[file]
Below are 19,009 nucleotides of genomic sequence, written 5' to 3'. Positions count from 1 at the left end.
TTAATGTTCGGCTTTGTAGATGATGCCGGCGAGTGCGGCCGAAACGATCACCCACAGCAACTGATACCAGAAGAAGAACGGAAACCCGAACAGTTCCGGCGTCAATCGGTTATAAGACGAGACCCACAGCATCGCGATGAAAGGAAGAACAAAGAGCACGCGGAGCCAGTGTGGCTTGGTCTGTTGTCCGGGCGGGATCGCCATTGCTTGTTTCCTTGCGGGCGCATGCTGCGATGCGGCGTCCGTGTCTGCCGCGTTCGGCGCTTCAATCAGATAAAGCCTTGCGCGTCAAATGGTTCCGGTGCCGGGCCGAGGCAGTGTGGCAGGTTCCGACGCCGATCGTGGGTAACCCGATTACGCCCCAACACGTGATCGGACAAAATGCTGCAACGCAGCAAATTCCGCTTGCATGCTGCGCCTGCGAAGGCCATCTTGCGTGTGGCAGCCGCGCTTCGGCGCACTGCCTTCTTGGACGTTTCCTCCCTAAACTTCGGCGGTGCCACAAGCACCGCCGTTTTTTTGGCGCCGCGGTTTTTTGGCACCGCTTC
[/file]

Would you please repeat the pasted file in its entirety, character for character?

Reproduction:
Below are 19,009 nucleotides of genomic sequence, written 5' to 3'. Positions count from 1 at the left end.
TTAATGTTCGGCTTTGTAGATGATGCCGGCGAGTGCGGCCGAAACGATCACCCACAGCAACTGATACCAGAAGAAGAACGGAAACCCGAACAGTTCCGGCGTCAATCGGTTATAAGACGAGACCCACAGCATCGCGATGAAAGGAAGAACAAAGAGCACGCGGAGCCAGTGTGGCTTGGTCTGTTGTCCGGGCGGGATCGCCATTGCTTGTTTCCTTGCGGGCGCATGCTGCGATGCGGCGTCCGTGTCTGCCGCGTTCGGCGCTTCAATCAGATAAAGCCTTGCGCGTCAAATGGTTCCGGTGCCGGGCCGAGGCAGTGTGGCAGGTTCCGACGCCGATCGTGGGTAACCCGATTACGCCCCAACACGTGATCGGACAAAATGCTGCAACGCAGCAAATTCCGCTTGCATGCTGCGCCTGCGAAGGCCATCTTGCGTGTGGCAGCCGCGCTTCGGCGCACTGCCTTCTTGGACGTTTCCTCCCTAAACTTCGGCGGTGCCACAAGCACCGCCGTTTTTTTGGCGCCGCGGTTTTTTGGCACCGCTTC